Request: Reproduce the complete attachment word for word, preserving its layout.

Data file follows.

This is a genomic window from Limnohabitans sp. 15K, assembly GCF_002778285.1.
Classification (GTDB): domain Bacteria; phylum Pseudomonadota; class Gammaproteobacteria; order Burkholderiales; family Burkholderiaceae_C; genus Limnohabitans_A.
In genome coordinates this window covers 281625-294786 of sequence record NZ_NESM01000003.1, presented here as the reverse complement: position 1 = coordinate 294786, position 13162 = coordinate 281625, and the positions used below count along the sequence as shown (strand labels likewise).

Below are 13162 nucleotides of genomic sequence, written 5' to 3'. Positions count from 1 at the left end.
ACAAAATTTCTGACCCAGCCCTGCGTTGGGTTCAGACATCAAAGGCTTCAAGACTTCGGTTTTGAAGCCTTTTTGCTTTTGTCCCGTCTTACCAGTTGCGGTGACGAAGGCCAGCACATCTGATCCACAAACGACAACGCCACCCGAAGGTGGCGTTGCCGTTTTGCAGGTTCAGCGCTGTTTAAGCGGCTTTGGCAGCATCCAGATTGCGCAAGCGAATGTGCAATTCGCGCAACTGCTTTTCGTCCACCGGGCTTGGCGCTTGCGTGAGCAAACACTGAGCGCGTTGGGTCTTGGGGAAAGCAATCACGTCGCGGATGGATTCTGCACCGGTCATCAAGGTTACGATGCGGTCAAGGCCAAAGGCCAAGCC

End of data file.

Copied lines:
This is a genomic window from Limnohabitans sp. 15K, assembly GCF_002778285.1.
Classification (GTDB): domain Bacteria; phylum Pseudomonadota; class Gammaproteobacteria; order Burkholderiales; family Burkholderiaceae_C; genus Limnohabitans_A.
In genome coordinates this window covers 281625-294786 of sequence record NZ_NESM01000003.1, presented here as the reverse complement: position 1 = coordinate 294786, position 13162 = coordinate 281625, and the positions used below count along the sequence as shown (strand labels likewise).

Below are 13162 nucleotides of genomic sequence, written 5' to 3'. Positions count from 1 at the left end.
ACAAAATTTCTGACCCAGCCCTGCGTTGGGTTCAGACATCAAAGGCTTCAAGACTTCGGTTTTGAAGCCTTTTTGCTTTTGTCCCGTCTTACCAGTTGCGGTGACGAAGGCCAGCACATCTGATCCACAAACGACAACGCCACCCGAAGGTGGCGTTGCCGTTTTGCAGGTTCAGCGCTGTTTAAGCGGCTTTGGCAGCATCCAGATTGCGCAAGCGAATGTGCAATTCGCGCAACTGCTTTTCGTCCACCGGGCTTGGCGCTTGCGTGAGCAAACACTGAGCGCGTTGGGTCTTGGGGAAAGCAATCACGTCGCGGATGGATTCTGCACCGGTCATCAAGGTTACGATGCGGTCAAGGCCAAAGGCCAAGCC